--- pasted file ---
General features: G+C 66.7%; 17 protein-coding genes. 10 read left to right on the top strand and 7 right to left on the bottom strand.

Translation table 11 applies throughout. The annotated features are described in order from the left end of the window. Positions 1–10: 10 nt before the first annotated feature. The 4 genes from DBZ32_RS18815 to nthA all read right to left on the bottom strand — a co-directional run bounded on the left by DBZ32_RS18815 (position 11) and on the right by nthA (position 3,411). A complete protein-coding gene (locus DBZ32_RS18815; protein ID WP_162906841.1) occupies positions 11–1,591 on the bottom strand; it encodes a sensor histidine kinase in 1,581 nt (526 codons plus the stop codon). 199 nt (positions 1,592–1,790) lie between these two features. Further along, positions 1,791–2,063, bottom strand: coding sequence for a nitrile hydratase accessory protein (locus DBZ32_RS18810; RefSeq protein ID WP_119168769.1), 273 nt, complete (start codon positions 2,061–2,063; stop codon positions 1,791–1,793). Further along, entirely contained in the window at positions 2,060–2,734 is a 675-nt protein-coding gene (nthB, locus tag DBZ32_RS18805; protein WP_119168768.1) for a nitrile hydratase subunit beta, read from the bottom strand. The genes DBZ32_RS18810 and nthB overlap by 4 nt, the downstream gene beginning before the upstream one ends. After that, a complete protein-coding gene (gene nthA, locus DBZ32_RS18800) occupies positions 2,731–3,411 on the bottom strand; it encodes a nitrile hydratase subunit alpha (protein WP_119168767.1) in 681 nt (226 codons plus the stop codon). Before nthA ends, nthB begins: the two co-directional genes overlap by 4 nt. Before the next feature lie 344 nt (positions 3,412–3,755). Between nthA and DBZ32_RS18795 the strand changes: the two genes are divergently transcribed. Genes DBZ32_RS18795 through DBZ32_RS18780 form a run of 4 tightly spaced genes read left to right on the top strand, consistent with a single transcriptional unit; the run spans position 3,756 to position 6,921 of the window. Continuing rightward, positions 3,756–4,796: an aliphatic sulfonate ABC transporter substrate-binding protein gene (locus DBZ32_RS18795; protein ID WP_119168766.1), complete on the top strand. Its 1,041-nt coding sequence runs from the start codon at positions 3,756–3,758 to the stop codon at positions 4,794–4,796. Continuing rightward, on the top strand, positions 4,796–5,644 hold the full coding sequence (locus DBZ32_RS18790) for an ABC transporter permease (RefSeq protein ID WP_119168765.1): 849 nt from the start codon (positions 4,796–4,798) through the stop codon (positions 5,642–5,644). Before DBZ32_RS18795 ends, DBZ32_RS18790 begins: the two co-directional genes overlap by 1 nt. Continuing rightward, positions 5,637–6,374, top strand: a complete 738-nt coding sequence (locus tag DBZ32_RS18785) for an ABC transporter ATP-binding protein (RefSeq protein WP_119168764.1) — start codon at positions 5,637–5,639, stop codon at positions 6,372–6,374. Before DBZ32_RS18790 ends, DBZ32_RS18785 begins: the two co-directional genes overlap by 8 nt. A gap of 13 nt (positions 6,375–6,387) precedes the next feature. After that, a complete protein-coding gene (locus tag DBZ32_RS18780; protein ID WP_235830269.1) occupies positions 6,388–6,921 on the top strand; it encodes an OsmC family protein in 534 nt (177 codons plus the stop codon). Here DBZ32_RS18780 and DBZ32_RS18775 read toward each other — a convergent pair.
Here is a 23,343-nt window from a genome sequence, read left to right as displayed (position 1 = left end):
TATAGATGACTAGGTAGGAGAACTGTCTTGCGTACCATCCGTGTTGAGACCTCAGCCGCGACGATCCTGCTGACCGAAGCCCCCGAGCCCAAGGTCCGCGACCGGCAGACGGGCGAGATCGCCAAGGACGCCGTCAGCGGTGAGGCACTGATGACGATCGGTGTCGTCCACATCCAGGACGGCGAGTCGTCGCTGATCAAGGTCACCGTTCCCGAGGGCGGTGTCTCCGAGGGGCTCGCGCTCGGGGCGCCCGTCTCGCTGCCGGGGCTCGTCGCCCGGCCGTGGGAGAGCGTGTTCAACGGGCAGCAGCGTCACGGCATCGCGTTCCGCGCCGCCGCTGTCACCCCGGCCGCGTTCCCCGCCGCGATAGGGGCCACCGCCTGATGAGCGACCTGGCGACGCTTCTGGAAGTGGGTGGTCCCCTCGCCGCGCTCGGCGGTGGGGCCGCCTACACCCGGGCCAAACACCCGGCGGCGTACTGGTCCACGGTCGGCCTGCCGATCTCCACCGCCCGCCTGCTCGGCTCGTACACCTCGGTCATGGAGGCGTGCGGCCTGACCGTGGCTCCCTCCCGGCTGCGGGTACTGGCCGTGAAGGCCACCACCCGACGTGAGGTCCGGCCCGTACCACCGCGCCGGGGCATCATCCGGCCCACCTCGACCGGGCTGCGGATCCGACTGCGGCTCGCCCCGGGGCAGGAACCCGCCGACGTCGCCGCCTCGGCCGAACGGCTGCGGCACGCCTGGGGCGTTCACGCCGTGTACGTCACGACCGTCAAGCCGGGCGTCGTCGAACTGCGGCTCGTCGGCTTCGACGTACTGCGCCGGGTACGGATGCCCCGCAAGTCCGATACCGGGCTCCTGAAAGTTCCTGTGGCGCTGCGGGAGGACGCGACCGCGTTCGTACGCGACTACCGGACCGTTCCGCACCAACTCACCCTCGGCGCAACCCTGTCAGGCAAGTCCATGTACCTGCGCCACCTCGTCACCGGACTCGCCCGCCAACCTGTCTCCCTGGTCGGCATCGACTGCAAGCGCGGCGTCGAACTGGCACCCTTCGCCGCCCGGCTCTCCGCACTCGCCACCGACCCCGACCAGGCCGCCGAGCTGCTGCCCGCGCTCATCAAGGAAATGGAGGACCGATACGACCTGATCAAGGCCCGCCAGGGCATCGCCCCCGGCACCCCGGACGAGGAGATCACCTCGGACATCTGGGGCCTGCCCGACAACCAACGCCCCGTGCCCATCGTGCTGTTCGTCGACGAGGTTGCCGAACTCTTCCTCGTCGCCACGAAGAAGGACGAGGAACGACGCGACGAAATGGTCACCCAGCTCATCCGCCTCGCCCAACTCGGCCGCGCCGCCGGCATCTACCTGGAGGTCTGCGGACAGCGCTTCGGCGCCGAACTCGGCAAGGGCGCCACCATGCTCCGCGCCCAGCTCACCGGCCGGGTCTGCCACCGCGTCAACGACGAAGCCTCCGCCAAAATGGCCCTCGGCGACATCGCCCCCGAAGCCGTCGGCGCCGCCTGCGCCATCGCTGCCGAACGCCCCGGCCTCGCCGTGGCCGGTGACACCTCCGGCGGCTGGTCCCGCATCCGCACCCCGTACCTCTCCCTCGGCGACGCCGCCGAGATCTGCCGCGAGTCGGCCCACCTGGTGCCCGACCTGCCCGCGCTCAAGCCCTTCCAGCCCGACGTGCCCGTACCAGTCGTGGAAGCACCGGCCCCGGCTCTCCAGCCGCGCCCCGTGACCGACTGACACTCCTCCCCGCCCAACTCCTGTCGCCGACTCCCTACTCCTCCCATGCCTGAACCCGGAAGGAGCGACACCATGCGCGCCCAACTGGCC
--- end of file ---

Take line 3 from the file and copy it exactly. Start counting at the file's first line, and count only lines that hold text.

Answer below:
Here is a 23,343-nt window from a genome sequence, read left to right as displayed (position 1 = left end):